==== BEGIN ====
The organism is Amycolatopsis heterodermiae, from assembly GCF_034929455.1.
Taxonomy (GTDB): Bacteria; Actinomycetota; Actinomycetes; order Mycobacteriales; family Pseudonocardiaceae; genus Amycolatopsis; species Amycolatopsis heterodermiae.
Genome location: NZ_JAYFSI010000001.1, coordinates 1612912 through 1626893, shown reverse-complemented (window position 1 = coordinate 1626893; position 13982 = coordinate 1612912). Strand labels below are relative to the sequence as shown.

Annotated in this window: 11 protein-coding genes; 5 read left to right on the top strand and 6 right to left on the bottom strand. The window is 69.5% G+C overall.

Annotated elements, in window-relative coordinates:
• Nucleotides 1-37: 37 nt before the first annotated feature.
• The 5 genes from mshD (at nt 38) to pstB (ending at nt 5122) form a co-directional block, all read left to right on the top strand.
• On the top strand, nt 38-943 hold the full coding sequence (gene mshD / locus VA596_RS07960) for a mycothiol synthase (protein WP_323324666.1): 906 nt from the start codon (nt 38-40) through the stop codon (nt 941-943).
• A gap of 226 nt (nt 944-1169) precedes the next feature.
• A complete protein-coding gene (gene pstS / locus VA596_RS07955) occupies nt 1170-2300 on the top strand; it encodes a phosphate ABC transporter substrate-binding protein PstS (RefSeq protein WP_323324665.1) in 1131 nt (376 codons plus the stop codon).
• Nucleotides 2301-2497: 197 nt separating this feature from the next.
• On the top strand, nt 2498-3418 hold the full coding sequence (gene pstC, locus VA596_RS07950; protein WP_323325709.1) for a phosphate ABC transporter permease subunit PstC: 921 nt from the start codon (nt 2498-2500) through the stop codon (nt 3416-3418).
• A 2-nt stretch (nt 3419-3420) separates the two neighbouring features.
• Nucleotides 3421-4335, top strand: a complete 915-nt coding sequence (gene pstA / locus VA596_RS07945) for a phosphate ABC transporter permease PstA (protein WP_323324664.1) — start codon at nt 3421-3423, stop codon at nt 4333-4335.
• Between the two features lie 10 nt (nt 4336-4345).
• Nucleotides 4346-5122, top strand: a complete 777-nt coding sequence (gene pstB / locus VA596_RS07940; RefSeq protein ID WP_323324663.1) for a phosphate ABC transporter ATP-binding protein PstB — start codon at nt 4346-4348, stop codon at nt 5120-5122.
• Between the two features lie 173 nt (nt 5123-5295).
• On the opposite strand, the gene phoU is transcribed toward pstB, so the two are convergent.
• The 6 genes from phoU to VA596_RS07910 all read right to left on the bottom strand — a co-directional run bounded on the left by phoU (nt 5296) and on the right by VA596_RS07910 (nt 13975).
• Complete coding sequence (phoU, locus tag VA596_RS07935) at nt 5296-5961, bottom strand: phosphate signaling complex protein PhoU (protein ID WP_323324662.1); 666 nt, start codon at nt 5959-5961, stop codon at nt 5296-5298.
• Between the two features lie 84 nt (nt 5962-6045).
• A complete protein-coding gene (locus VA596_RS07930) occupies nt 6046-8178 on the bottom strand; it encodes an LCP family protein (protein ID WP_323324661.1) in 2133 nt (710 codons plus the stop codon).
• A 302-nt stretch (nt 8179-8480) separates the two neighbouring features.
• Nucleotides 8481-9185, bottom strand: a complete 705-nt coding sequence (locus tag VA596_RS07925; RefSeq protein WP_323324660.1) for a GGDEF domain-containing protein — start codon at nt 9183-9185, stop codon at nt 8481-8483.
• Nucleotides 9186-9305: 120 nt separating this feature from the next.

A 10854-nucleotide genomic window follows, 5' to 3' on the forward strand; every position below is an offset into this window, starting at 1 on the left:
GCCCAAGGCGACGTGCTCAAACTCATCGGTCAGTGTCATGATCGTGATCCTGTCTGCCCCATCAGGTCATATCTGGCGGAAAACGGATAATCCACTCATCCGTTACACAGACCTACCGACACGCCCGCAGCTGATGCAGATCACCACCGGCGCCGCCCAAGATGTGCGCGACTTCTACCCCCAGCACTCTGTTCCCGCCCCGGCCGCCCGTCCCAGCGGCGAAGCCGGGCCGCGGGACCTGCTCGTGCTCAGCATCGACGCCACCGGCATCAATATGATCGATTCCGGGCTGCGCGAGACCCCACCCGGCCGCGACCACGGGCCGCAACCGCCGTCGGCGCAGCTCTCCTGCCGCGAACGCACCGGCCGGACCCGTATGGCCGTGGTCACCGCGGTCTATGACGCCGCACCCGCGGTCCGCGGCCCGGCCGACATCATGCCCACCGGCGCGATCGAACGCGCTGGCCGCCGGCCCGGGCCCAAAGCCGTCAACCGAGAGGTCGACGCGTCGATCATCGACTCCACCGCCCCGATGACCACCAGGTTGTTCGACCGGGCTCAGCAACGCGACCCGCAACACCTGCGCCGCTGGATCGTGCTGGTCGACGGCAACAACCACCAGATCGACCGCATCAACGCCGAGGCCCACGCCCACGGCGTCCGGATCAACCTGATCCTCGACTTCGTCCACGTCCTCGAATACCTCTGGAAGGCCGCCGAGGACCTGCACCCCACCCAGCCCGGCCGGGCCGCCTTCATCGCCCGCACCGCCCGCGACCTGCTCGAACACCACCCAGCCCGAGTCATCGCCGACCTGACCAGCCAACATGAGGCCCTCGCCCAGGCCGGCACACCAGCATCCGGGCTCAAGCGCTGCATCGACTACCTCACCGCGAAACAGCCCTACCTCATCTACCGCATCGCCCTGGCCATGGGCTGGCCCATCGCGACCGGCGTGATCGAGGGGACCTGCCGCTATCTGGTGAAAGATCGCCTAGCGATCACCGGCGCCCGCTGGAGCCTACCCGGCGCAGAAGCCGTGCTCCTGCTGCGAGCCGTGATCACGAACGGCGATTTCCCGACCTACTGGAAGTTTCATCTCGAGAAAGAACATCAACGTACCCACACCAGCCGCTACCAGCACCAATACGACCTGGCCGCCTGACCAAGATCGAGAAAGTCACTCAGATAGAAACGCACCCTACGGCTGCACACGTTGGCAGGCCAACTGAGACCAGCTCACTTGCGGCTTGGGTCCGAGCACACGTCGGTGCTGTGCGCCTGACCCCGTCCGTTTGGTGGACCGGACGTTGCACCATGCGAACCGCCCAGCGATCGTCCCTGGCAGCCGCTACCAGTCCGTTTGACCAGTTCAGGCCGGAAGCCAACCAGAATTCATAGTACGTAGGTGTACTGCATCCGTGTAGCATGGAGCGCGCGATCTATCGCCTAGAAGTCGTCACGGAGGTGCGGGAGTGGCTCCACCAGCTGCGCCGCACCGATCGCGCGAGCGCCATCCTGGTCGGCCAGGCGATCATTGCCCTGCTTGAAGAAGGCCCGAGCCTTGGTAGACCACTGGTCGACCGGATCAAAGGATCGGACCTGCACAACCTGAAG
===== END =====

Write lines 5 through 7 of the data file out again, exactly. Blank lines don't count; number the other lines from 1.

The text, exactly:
Annotated elements, in window-relative coordinates:
• Nucleotides 1-37: 37 nt before the first annotated feature.
• The 5 genes from mshD (at nt 38) to pstB (ending at nt 5122) form a co-directional block, all read left to right on the top strand.